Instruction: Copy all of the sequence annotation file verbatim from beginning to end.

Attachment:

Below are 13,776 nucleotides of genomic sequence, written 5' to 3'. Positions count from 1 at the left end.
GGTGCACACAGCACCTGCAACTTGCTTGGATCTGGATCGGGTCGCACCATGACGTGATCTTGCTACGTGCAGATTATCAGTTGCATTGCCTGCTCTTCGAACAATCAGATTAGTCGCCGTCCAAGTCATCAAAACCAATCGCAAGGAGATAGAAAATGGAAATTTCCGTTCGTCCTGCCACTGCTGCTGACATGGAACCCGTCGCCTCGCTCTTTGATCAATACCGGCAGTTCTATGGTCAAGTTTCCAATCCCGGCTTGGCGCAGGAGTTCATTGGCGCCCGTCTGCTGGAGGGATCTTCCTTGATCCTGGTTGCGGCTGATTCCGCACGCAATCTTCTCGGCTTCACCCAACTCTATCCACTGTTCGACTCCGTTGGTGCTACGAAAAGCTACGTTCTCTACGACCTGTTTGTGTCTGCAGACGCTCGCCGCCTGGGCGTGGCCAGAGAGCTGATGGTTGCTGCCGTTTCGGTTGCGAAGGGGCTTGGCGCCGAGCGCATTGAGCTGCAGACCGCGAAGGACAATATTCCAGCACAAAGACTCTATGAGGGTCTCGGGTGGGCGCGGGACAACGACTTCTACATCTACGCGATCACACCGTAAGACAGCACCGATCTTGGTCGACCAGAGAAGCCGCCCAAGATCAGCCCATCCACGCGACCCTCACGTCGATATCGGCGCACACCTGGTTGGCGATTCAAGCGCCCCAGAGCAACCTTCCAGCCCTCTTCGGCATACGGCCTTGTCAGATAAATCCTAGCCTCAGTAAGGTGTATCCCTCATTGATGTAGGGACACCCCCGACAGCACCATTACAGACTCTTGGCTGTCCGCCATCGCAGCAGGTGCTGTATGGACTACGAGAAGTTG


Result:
Below are 13,776 nucleotides of genomic sequence, written 5' to 3'. Positions count from 1 at the left end.
GGTGCACACAGCACCTGCAACTTGCTTGGATCTGGATCGGGTCGCACCATGACGTGATCTTGCTACGTGCAGATTATCAGTTGCATTGCCTGCTCTTCGAACAATCAGATTAGTCGCCGTCCAAGTCATCAAAACCAATCGCAAGGAGATAGAAAATGGAAATTTCCGTTCGTCCTGCCACTGCTGCTGACATGGAACCCGTCGCCTCGCTCTTTGATCAATACCGGCAGTTCTATGGTCAAGTTTCCAATCCCGGCTTGGCGCAGGAGTTCATTGGCGCCCGTCTGCTGGAGGGATCTTCCTTGATCCTGGTTGCGGCTGATTCCGCACGCAATCTTCTCGGCTTCACCCAACTCTATCCACTGTTCGACTCCGTTGGTGCTACGAAAAGCTACGTTCTCTACGACCTGTTTGTGTCTGCAGACGCTCGCCGCCTGGGCGTGGCCAGAGAGCTGATGGTTGCTGCCGTTTCGGTTGCGAAGGGGCTTGGCGCCGAGCGCATTGAGCTGCAGACCGCGAAGGACAATATTCCAGCACAAAGACTCTATGAGGGTCTCGGGTGGGCGCGGGACAACGACTTCTACATCTACGCGATCACACCGTAAGACAGCACCGATCTTGGTCGACCAGAGAAGCCGCCCAAGATCAGCCCATCCACGCGACCCTCACGTCGATATCGGCGCACACCTGGTTGGCGATTCAAGCGCCCCAGAGCAACCTTCCAGCCCTCTTCGGCATACGGCCTTGTCAGATAAATCCTAGCCTCAGTAAGGTGTATCCCTCATTGATGTAGGGACACCCCCGACAGCACCATTACAGACTCTTGGCTGTCCGCCATCGCAGCAGGTGCTGTATGGACTACGAGAAGTTG